New political ad stirs Kenneth Walker controversy

By Andrew Wittenberg  - bio | email | Twitter

COLUMBUS, GA (WTVM) - On December 10th, 2003, a gray GMC Yukon was pulled over by members of the Muscogee County Sheriff's Department, just north of the Macon Road exit on Interstate 185 southbound.

Now, nearly six and a half years later, a candidate for Georgia's Attorney General is using what happened next to gain votes in a political advertisement.

It begins with dash cam video of the traffic stop, followed by somber words from Emily Walker.

"You are seeing the last minute of my son's life. He was in a car that was pulled over by mistake. He was lying on the ground, unarmed, when a police officer shot him twice in the head," Walker says.

Her son, 39 year old Kenneth Walker was fatally shot that December night.

As time has passed, the wounds remain fresh to many in Columbus, some around the state, and in legal circles around the country.

It is still, in many ways, unclear exactly what happened that night.

Georgia State Representative Rob Teilhet reached out to Walker's mother Emily nearly 18 months ago to produce this advertisement.

As a member of the Georgia General Assembly, he watched the case receive national attention.

He's now running for Attorney General against the man, Ken Hodges, who prosecuted Sheriff's Deputy David Glisson for the shooting, and lost.

Glisson faced a grand jury, but never received an indictment for his role in the shooting.

"The reason that the Kenneth Walker case still moves so many people in Columbus is because the case was not handled in a way that gave the public any confidence in the outcome," Teilhet said on Friday.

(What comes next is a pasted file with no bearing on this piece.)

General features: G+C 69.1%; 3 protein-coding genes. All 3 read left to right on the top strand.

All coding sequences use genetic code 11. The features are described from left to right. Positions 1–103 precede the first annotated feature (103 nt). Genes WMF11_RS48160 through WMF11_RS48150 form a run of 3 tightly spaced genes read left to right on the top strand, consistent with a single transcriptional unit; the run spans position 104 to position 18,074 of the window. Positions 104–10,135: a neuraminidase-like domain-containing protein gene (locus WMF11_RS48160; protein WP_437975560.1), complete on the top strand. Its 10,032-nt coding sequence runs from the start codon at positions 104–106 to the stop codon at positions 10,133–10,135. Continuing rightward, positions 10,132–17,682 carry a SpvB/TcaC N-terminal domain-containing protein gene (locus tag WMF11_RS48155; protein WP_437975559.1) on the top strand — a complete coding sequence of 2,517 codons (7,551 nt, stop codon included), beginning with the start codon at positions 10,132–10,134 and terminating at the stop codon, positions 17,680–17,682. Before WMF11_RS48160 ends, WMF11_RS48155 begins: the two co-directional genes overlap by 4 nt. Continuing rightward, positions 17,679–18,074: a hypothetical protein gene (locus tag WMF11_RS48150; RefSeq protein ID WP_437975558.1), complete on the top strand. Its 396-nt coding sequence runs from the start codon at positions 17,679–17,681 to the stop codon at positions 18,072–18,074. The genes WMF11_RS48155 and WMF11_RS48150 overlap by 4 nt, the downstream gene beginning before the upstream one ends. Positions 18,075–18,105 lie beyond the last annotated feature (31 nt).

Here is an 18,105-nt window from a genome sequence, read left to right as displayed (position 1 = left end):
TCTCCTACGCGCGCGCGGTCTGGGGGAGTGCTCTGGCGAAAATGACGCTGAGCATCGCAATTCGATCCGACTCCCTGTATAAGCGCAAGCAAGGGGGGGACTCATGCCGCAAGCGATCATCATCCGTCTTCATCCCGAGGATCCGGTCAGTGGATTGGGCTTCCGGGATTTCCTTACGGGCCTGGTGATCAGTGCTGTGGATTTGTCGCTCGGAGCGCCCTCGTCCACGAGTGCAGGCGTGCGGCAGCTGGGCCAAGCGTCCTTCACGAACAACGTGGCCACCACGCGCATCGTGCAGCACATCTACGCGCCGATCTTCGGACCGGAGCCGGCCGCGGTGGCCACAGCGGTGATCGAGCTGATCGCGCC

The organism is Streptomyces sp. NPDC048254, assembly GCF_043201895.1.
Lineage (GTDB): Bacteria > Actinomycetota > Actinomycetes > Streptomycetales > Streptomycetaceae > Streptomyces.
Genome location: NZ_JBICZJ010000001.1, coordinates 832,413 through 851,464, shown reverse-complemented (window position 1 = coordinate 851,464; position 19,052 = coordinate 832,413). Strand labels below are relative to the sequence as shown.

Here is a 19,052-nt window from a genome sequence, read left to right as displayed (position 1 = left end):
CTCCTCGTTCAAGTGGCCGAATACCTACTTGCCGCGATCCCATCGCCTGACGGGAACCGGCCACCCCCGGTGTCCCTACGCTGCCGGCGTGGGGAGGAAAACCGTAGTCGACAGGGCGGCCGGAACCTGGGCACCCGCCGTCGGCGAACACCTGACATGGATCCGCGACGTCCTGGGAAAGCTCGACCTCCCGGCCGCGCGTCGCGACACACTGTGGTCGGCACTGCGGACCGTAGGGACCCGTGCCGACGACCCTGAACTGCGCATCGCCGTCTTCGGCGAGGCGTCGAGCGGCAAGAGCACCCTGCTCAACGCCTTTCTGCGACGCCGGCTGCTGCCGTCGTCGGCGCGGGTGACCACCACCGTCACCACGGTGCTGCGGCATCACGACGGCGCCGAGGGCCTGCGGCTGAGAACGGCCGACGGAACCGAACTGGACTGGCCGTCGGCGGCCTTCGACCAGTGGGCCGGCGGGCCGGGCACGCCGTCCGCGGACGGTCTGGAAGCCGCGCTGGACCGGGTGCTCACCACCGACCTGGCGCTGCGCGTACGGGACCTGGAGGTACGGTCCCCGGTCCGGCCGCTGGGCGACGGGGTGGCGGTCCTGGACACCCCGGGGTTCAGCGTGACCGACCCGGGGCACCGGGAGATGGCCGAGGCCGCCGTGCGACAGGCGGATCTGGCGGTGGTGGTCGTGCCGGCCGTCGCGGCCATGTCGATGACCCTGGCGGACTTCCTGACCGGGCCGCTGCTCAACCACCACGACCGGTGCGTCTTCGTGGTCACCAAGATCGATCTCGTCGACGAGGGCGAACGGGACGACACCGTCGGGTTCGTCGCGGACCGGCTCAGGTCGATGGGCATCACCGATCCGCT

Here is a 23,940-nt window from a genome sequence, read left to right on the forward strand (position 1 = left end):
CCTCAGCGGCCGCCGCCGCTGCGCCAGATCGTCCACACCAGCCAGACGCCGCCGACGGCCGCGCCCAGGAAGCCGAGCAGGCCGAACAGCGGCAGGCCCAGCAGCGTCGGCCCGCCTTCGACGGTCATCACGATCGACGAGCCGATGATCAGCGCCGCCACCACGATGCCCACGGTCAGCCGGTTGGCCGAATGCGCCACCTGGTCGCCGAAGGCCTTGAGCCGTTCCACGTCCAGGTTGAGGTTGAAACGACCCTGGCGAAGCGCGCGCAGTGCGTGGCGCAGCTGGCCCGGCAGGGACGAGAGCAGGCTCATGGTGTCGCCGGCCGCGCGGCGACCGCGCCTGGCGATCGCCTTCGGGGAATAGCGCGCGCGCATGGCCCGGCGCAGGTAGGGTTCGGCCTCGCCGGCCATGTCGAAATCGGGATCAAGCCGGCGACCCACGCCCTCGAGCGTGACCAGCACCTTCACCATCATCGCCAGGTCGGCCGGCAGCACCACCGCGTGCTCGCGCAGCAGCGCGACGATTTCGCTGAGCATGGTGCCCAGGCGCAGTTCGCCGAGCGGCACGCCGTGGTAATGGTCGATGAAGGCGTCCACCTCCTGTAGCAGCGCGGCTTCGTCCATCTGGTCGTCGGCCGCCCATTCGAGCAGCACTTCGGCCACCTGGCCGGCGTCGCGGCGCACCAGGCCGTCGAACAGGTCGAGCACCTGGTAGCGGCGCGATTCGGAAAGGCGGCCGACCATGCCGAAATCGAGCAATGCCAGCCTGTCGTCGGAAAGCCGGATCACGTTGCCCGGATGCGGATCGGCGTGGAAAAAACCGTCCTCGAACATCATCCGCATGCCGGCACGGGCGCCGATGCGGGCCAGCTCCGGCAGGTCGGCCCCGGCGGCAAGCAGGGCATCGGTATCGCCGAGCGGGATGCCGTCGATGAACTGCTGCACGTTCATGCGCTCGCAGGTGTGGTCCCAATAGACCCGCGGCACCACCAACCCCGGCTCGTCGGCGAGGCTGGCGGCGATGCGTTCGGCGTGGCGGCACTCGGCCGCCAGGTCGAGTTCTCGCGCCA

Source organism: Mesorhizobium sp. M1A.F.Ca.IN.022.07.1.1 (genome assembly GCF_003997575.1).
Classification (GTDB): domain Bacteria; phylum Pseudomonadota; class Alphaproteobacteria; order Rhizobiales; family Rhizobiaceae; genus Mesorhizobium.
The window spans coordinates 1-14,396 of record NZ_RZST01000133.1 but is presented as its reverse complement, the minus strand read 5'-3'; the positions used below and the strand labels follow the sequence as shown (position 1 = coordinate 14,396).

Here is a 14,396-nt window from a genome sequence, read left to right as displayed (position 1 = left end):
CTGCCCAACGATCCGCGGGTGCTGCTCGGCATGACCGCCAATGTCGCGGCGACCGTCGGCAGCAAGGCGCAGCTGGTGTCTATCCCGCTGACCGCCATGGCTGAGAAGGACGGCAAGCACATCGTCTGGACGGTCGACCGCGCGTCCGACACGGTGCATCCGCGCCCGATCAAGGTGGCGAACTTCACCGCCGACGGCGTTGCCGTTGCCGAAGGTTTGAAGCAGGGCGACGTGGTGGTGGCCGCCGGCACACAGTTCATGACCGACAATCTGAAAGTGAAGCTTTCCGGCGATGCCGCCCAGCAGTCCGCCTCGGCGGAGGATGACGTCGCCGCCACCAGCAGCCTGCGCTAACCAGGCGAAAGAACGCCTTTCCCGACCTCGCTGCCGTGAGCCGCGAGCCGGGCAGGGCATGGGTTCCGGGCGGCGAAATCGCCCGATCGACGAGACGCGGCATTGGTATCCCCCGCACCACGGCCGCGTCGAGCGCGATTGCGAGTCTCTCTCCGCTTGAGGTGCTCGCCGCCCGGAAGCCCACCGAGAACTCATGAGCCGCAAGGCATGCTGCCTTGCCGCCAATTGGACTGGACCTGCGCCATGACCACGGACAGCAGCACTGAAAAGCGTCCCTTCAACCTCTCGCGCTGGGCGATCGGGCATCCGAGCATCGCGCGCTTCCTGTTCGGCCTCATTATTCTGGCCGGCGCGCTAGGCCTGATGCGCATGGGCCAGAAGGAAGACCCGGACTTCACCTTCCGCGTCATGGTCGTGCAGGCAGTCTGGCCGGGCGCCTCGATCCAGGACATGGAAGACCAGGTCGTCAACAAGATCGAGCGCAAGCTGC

He claims this advertisement is not meant to open the issue of Walker's shooting, but to enlighten voters about Hodges failures as the special prosecutor in the case.

Richard Hagler, the man who squared off against Hodges in the Walker grand jury hearing, has a much different viewpoint, and claims the ad contains false truths.

"The ad strikes me, number one, not factually accurate, and number two, as a politicians desperate attempt to raise a race issue, when it shouldn't be there," Hagler said.

Hagler did reiterate the vehicle, the GMC Yukon, that was pulled over had been involved in a drug investigation and that autopsy results did yield cocaine in Walker's system when he died.

Teilhet said he simply wanted Emily Walker to tell her story, to convey the emotions of what she's felt for the past six and a half years, and illustrate that Hodges could have taken a different course with the evidence and obtained an indictment.

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